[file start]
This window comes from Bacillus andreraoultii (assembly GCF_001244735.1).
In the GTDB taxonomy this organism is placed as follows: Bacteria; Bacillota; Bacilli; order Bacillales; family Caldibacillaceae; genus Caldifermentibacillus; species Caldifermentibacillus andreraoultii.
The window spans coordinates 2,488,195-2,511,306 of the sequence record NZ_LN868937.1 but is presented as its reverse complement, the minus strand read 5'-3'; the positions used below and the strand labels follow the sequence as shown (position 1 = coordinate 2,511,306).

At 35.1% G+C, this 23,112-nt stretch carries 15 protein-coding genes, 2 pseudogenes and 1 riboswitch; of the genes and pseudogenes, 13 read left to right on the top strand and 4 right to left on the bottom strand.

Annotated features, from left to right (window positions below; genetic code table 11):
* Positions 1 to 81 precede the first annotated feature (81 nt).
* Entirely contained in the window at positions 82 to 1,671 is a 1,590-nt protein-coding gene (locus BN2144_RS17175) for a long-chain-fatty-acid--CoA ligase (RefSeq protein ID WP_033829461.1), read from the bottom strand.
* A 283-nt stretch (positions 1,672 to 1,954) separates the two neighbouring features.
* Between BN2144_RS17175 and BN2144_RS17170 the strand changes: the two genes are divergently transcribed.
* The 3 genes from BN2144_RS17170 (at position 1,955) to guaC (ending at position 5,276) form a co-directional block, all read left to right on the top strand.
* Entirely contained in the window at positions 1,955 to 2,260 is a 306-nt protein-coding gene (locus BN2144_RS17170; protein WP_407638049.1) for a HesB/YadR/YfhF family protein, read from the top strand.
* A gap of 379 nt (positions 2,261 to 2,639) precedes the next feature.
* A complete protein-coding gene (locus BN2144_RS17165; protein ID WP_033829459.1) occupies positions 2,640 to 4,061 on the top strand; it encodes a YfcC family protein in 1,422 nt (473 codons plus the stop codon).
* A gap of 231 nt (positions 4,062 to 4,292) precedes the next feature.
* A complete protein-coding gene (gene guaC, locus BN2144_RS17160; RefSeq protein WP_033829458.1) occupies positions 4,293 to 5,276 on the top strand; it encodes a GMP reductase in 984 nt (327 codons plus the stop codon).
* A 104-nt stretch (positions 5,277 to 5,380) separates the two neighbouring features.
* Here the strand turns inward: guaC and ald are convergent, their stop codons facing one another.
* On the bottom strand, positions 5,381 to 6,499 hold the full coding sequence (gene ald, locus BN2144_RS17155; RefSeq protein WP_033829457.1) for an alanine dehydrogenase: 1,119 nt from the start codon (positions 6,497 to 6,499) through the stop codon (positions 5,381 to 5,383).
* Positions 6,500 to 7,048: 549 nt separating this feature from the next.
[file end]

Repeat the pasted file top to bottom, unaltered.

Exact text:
This window comes from Bacillus andreraoultii (assembly GCF_001244735.1).
In the GTDB taxonomy this organism is placed as follows: Bacteria; Bacillota; Bacilli; order Bacillales; family Caldibacillaceae; genus Caldifermentibacillus; species Caldifermentibacillus andreraoultii.
The window spans coordinates 2,488,195-2,511,306 of the sequence record NZ_LN868937.1 but is presented as its reverse complement, the minus strand read 5'-3'; the positions used below and the strand labels follow the sequence as shown (position 1 = coordinate 2,511,306).

At 35.1% G+C, this 23,112-nt stretch carries 15 protein-coding genes, 2 pseudogenes and 1 riboswitch; of the genes and pseudogenes, 13 read left to right on the top strand and 4 right to left on the bottom strand.

Annotated features, from left to right (window positions below; genetic code table 11):
* Positions 1 to 81 precede the first annotated feature (81 nt).
* Entirely contained in the window at positions 82 to 1,671 is a 1,590-nt protein-coding gene (locus BN2144_RS17175) for a long-chain-fatty-acid--CoA ligase (RefSeq protein ID WP_033829461.1), read from the bottom strand.
* A 283-nt stretch (positions 1,672 to 1,954) separates the two neighbouring features.
* Between BN2144_RS17175 and BN2144_RS17170 the strand changes: the two genes are divergently transcribed.
* The 3 genes from BN2144_RS17170 (at position 1,955) to guaC (ending at position 5,276) form a co-directional block, all read left to right on the top strand.
* Entirely contained in the window at positions 1,955 to 2,260 is a 306-nt protein-coding gene (locus BN2144_RS17170; protein WP_407638049.1) for a HesB/YadR/YfhF family protein, read from the top strand.
* A gap of 379 nt (positions 2,261 to 2,639) precedes the next feature.
* A complete protein-coding gene (locus BN2144_RS17165; protein ID WP_033829459.1) occupies positions 2,640 to 4,061 on the top strand; it encodes a YfcC family protein in 1,422 nt (473 codons plus the stop codon).
* A gap of 231 nt (positions 4,062 to 4,292) precedes the next feature.
* A complete protein-coding gene (gene guaC, locus BN2144_RS17160; RefSeq protein WP_033829458.1) occupies positions 4,293 to 5,276 on the top strand; it encodes a GMP reductase in 984 nt (327 codons plus the stop codon).
* A 104-nt stretch (positions 5,277 to 5,380) separates the two neighbouring features.
* Here the strand turns inward: guaC and ald are convergent, their stop codons facing one another.
* On the bottom strand, positions 5,381 to 6,499 hold the full coding sequence (gene ald, locus BN2144_RS17155; RefSeq protein WP_033829457.1) for an alanine dehydrogenase: 1,119 nt from the start codon (positions 6,497 to 6,499) through the stop codon (positions 5,381 to 5,383).
* Positions 6,500 to 7,048: 549 nt separating this feature from the next.